No two revenue strategies are the same. Each hotel and each market is different. Factor in the various room types in a single property and the fact that no two days will perform the same and you can see how hard it can be to pinpoint what works and what doesn’t. That was the task set before me when I had the pleasure to moderate a panel discussion on Revenue Strategy Best Practices at the recent Dublin Revenue Lab, organised by Avvio and Duetto.
With a stellar line-up of panellists from consultancy to big brands and independents, we navigated through the building blocks required to formulate a strategy that works.
Jutta Moore, Managing Director of Moore Hotel Consulting, got us off to a great start with a concise appraisal of what should be the starting point of any hotel revenue strategy.
“It's understanding your hotel's objectives and looking at the entire year in terms of your demand periods,” she said, explaining the importance of highlighting high and low demand days and understanding where intervention, such as promotions, is needed to create opportunity.
“Automate as much as you can so that you can actually focus on the strategy and not on compiling Excel sheets,” she urged.
For far too long, departmental silos have hampered the way hotels drive revenue. Departments such as sales and marketing need to realise the important role they too play in revenue generation and optimisation. However, getting everyone aligned isn’t always easy.
Alessandra Leoni, Head of Revenue & Distribution at Nadler Hotels, admitted that’s been “one of the toughest things to do” in her role managing revenue across a portfolio of seven unique properties.
“We make sure that we align the KPIs to be the same across the different departments. So, they are actually buying into selling at higher rate, into closing and implementing minimal length of stay restrictions on key dates for corporate segments that are not yieldable,” she explained.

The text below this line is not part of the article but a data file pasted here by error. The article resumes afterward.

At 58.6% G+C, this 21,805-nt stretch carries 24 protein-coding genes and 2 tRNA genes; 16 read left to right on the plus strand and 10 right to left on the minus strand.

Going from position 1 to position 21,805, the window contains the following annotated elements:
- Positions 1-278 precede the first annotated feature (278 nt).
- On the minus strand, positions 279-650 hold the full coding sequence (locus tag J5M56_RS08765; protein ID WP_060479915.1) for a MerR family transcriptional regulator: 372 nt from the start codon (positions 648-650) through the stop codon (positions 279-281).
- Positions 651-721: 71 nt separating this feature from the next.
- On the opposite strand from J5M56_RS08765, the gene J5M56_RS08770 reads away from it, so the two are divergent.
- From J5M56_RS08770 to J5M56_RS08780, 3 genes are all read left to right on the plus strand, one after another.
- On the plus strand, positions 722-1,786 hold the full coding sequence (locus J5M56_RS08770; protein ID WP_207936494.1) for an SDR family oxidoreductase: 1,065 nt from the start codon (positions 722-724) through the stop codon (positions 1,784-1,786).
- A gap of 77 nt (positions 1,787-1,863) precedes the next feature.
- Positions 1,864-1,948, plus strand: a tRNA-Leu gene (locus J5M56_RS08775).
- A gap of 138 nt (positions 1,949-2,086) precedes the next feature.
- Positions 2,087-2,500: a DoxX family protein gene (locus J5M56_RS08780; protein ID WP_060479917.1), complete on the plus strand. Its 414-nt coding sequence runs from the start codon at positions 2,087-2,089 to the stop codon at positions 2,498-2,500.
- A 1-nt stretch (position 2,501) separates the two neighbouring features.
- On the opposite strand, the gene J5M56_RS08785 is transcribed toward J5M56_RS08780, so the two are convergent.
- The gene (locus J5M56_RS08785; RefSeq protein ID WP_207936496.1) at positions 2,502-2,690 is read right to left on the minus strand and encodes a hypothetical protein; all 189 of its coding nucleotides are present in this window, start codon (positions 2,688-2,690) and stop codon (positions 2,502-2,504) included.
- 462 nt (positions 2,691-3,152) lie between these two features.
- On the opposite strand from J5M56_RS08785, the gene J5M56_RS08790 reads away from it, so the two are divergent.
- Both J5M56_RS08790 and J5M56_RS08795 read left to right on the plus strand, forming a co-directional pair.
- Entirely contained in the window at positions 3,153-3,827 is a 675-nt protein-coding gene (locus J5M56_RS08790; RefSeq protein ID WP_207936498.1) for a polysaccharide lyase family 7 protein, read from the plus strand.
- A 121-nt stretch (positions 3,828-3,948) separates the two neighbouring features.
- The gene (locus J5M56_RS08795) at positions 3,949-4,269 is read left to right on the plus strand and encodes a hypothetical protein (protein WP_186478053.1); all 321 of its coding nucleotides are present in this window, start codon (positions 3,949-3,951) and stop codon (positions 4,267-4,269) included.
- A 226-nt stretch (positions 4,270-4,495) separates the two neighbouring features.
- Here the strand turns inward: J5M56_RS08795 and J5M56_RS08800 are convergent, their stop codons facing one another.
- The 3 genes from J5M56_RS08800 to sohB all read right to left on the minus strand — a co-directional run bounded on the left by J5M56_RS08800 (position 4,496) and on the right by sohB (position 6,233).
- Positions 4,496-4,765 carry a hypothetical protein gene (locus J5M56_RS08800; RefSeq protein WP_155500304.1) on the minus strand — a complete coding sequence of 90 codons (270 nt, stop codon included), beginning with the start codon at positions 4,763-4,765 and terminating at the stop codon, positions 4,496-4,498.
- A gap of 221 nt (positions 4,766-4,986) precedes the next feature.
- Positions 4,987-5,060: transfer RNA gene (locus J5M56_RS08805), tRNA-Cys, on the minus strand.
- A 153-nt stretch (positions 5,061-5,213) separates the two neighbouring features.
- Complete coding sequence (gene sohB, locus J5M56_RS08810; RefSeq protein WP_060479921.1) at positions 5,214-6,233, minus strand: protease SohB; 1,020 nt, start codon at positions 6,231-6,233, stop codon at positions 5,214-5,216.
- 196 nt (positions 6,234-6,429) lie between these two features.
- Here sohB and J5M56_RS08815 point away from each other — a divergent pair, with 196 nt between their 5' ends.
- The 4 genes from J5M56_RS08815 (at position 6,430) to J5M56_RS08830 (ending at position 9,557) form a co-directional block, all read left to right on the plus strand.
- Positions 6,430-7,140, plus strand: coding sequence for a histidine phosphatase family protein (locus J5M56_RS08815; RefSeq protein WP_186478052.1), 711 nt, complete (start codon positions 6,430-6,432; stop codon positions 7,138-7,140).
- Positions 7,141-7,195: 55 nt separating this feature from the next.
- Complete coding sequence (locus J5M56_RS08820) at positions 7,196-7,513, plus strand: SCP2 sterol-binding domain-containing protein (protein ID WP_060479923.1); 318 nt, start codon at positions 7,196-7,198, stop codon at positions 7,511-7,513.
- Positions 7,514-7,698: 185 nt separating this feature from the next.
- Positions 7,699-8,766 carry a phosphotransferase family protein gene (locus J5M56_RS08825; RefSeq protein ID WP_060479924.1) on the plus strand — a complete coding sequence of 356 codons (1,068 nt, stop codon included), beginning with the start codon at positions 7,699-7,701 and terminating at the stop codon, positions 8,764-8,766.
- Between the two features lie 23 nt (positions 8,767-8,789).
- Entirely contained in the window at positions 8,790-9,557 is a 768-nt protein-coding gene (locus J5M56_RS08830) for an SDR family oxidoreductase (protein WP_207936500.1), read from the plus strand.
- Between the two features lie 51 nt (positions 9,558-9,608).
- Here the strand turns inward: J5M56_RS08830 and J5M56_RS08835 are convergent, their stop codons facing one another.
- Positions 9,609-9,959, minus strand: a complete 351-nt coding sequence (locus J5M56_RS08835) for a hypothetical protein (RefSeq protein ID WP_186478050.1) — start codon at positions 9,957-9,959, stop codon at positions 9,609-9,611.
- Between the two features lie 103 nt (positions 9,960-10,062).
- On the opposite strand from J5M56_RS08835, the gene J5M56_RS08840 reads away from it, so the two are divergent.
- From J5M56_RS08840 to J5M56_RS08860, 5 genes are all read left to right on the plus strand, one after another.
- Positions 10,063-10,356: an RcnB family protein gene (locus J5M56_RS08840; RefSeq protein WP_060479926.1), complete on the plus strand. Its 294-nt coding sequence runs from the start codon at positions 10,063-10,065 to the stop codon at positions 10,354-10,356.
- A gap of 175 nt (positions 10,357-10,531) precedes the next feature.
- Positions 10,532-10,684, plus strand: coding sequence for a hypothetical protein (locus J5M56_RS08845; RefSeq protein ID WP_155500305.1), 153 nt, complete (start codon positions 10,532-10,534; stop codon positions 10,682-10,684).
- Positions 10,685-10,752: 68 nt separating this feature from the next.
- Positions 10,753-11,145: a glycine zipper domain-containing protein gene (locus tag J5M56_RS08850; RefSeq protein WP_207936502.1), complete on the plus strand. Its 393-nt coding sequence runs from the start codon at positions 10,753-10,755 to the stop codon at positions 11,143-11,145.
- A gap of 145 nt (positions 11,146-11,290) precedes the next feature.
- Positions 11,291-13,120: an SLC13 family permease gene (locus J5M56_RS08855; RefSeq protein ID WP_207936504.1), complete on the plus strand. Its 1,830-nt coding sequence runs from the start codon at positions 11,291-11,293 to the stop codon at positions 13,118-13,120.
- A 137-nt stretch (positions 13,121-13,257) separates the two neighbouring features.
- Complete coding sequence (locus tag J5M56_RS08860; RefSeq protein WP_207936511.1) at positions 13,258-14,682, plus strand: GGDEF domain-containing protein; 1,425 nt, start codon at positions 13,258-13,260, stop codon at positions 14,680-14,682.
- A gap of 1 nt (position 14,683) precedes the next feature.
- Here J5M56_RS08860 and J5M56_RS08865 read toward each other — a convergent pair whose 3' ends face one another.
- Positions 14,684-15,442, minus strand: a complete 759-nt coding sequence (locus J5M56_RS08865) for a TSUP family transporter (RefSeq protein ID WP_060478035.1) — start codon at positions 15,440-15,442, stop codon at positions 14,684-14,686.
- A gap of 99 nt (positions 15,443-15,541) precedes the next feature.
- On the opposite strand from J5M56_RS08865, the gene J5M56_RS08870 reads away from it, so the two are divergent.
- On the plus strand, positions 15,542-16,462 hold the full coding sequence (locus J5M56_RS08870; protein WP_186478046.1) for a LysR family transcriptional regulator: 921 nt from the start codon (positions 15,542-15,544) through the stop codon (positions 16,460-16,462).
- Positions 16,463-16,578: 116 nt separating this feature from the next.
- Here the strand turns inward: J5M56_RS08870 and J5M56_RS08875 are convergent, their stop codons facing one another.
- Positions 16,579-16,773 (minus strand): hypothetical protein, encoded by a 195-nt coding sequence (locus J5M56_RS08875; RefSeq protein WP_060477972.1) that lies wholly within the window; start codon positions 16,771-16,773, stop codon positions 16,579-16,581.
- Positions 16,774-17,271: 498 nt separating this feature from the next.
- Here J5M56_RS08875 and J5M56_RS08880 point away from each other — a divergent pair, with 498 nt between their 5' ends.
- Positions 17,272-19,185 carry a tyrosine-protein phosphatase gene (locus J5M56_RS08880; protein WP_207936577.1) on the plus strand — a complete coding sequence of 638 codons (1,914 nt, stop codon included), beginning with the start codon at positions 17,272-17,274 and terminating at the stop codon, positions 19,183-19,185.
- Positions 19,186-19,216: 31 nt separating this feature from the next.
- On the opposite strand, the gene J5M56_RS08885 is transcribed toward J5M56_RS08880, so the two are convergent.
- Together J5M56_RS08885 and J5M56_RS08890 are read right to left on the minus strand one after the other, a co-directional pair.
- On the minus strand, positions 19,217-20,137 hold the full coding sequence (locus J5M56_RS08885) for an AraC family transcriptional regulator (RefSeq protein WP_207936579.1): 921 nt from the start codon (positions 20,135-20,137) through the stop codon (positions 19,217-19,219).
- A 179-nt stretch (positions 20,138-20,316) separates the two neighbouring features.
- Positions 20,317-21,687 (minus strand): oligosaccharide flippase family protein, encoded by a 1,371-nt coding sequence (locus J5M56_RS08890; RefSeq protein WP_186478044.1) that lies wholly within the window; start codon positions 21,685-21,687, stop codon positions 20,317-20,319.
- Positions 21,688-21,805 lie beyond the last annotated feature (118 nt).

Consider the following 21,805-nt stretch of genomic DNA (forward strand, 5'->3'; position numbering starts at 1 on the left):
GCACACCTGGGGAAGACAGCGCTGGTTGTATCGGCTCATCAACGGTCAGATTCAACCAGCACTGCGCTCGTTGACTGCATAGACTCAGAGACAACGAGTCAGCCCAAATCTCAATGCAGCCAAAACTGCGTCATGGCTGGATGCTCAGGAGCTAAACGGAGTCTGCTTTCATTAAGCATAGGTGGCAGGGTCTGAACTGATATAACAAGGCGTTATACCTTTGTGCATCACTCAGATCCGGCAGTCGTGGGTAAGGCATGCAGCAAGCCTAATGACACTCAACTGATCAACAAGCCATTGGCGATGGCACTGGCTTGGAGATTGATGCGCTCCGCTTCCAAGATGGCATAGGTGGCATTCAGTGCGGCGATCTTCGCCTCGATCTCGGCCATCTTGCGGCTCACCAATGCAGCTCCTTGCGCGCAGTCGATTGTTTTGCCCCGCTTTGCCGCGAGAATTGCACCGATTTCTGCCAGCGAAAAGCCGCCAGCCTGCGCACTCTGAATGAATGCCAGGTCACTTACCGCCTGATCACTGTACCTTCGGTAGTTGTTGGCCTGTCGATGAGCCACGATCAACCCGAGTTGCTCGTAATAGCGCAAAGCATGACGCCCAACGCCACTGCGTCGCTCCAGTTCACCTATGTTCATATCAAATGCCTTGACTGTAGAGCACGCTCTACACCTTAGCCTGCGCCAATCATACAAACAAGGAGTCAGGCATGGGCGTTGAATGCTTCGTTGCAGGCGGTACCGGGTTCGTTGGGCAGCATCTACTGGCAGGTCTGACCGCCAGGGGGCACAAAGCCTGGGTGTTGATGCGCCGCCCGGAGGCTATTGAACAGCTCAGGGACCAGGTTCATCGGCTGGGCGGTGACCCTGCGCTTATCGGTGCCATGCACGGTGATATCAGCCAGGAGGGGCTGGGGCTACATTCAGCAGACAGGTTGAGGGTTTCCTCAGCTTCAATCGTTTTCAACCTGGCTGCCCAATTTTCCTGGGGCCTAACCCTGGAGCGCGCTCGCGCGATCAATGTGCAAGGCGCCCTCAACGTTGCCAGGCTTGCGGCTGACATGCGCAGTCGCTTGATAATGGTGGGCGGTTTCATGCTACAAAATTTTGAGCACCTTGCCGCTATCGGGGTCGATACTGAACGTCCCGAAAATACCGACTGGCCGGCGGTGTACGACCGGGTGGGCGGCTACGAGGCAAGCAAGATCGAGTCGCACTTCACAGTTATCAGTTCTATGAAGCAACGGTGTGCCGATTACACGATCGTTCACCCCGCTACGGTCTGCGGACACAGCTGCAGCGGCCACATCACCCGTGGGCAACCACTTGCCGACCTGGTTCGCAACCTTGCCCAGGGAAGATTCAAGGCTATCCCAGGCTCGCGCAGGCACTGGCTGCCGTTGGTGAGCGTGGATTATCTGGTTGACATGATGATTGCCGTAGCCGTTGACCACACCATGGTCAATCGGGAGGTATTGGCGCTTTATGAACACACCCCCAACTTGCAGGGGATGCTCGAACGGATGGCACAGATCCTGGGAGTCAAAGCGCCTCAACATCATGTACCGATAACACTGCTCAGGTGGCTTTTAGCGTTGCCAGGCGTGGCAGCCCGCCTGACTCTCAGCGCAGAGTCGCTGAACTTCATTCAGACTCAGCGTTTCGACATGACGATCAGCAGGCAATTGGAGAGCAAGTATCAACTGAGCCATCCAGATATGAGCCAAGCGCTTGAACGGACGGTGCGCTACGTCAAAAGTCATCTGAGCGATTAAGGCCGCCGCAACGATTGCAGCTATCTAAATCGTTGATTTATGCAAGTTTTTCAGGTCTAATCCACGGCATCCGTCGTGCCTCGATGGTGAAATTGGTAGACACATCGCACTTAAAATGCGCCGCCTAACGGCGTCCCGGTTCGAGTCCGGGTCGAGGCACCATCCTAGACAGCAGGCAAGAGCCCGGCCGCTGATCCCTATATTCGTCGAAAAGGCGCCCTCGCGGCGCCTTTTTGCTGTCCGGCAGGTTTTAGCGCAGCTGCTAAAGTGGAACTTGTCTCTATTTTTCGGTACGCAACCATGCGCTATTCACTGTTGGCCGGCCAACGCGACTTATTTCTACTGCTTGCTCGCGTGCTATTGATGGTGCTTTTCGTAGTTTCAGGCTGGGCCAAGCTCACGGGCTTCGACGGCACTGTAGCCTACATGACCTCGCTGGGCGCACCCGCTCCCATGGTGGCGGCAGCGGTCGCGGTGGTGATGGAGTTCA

According to Leoni, making sure the expectations are the same is vital, as well as having the tech to deliver transparency and one ‘source of truth’ in the hotel data.
Brand Vs Independent
Andy Leung, Director of Revenue Management & E-Distribution for Ireland’s Hodson Bay Group gave the audience an insight into his role managing revenue for a mix of brand and independent hotels. Hodson Bay Group manages the Hodson Bay Hotel, Galway Bay Hotel, Sheraton Athlone Hotel and the recently opened Hyatt Centric The Liberties Dublin.
I’m very lucky to experience both global and independent,” Leung said. “A global brand has everything set up for you, while with independent the main question I come across is, ‘where do I start?’”
However, while independents may not have the back-up of big brand tech and processes, they can change direction more rapidly. A big brand is like trying to steer a big cruise liner, while an independent is a speedboat.
“At the Hodson Bay Group, we are quite bold. We always challenge,” said Leung, explaining how independents can act more on impulse.
“Say we need an offer now, for Halloween. For the global brand, that's a restriction. For an independent, we have our own digital team, we set it up today, tomorrow we have it live on a PPC campaign and we track everything.”
Following on from Andy’s comments on tracking everything, Moore explained to the audience what data they should be looking at.
“Today we have a lot of opportunity to get a lot of data very quickly. If you look at your rate shopper, even at the OTAs, your booking engine. A lot of these simple systems offer very good data insight,” she remarked.
Moore explained how hotels should be using tech such as rate shopping tools to gather market data to enable them to measure whether their demand is in line with the market.
“You can look back at your own history and see whether you're pacing same as last year, or same as a similar period. If you're a resort hotel and let's say your April and May are very similar to your September and October, you can look back at trends from just the most recent past, rather than a year ago. There's a lot of internal reporting you can look at. Obviously, if you have a revenue management system you have access to a lot more data,” she concluded.
Read more insightful takeaways from the Dublin Revenue Lab in our blog post Building An Ancillary Revenue Strategy.